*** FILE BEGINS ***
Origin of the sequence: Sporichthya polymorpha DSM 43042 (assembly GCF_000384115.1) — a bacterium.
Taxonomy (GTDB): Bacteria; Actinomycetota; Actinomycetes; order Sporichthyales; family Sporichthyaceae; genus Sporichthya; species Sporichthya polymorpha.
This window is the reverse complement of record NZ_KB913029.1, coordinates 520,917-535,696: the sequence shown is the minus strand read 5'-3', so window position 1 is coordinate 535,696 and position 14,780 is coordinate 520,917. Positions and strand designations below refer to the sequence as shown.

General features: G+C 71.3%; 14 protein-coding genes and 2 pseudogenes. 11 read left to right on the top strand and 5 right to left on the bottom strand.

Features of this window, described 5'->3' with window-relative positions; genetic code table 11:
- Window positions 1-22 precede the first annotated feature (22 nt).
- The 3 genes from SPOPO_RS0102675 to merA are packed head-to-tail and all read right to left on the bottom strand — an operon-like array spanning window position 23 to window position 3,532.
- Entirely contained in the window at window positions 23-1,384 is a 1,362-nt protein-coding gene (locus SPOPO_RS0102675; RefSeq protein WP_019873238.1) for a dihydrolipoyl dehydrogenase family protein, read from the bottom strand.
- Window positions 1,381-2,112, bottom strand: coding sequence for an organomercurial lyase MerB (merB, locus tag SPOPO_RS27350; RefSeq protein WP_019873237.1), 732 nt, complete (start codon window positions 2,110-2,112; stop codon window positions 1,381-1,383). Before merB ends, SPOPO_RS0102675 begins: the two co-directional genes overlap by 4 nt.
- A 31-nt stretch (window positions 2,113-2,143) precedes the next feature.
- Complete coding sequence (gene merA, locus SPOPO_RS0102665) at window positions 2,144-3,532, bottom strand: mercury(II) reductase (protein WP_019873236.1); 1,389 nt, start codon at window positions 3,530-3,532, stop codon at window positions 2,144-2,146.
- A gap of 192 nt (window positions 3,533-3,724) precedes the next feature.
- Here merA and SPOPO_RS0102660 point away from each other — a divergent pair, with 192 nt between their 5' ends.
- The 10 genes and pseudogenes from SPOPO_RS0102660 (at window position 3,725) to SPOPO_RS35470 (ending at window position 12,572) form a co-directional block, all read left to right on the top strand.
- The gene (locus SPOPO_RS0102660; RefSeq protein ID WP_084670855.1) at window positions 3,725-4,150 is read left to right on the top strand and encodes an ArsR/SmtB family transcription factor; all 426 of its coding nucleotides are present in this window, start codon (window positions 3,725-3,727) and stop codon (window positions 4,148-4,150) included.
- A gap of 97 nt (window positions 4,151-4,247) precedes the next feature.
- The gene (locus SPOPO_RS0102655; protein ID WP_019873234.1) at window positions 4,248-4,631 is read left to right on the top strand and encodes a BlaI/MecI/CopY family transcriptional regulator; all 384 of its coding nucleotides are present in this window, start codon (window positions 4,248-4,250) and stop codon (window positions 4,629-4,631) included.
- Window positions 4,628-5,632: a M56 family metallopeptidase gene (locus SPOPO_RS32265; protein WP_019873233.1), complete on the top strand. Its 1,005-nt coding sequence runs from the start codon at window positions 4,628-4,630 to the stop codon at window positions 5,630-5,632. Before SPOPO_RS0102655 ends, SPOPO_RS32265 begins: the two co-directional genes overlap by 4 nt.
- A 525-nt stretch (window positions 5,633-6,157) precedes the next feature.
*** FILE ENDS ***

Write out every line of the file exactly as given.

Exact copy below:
Origin of the sequence: Sporichthya polymorpha DSM 43042 (assembly GCF_000384115.1) — a bacterium.
Taxonomy (GTDB): Bacteria; Actinomycetota; Actinomycetes; order Sporichthyales; family Sporichthyaceae; genus Sporichthya; species Sporichthya polymorpha.
This window is the reverse complement of record NZ_KB913029.1, coordinates 520,917-535,696: the sequence shown is the minus strand read 5'-3', so window position 1 is coordinate 535,696 and position 14,780 is coordinate 520,917. Positions and strand designations below refer to the sequence as shown.

General features: G+C 71.3%; 14 protein-coding genes and 2 pseudogenes. 11 read left to right on the top strand and 5 right to left on the bottom strand.

Features of this window, described 5'->3' with window-relative positions; genetic code table 11:
- Window positions 1-22 precede the first annotated feature (22 nt).
- The 3 genes from SPOPO_RS0102675 to merA are packed head-to-tail and all read right to left on the bottom strand — an operon-like array spanning window position 23 to window position 3,532.
- Entirely contained in the window at window positions 23-1,384 is a 1,362-nt protein-coding gene (locus SPOPO_RS0102675; RefSeq protein WP_019873238.1) for a dihydrolipoyl dehydrogenase family protein, read from the bottom strand.
- Window positions 1,381-2,112, bottom strand: coding sequence for an organomercurial lyase MerB (merB, locus tag SPOPO_RS27350; RefSeq protein WP_019873237.1), 732 nt, complete (start codon window positions 2,110-2,112; stop codon window positions 1,381-1,383). Before merB ends, SPOPO_RS0102675 begins: the two co-directional genes overlap by 4 nt.
- A 31-nt stretch (window positions 2,113-2,143) precedes the next feature.
- Complete coding sequence (gene merA, locus SPOPO_RS0102665) at window positions 2,144-3,532, bottom strand: mercury(II) reductase (protein WP_019873236.1); 1,389 nt, start codon at window positions 3,530-3,532, stop codon at window positions 2,144-2,146.
- A gap of 192 nt (window positions 3,533-3,724) precedes the next feature.
- Here merA and SPOPO_RS0102660 point away from each other — a divergent pair, with 192 nt between their 5' ends.
- The 10 genes and pseudogenes from SPOPO_RS0102660 (at window position 3,725) to SPOPO_RS35470 (ending at window position 12,572) form a co-directional block, all read left to right on the top strand.
- The gene (locus SPOPO_RS0102660; RefSeq protein ID WP_084670855.1) at window positions 3,725-4,150 is read left to right on the top strand and encodes an ArsR/SmtB family transcription factor; all 426 of its coding nucleotides are present in this window, start codon (window positions 3,725-3,727) and stop codon (window positions 4,148-4,150) included.
- A gap of 97 nt (window positions 4,151-4,247) precedes the next feature.
- The gene (locus SPOPO_RS0102655; protein ID WP_019873234.1) at window positions 4,248-4,631 is read left to right on the top strand and encodes a BlaI/MecI/CopY family transcriptional regulator; all 384 of its coding nucleotides are present in this window, start codon (window positions 4,248-4,250) and stop codon (window positions 4,629-4,631) included.
- Window positions 4,628-5,632: a M56 family metallopeptidase gene (locus SPOPO_RS32265; protein WP_019873233.1), complete on the top strand. Its 1,005-nt coding sequence runs from the start codon at window positions 4,628-4,630 to the stop codon at window positions 5,630-5,632. Before SPOPO_RS0102655 ends, SPOPO_RS32265 begins: the two co-directional genes overlap by 4 nt.
- A 525-nt stretch (window positions 5,633-6,157) precedes the next feature.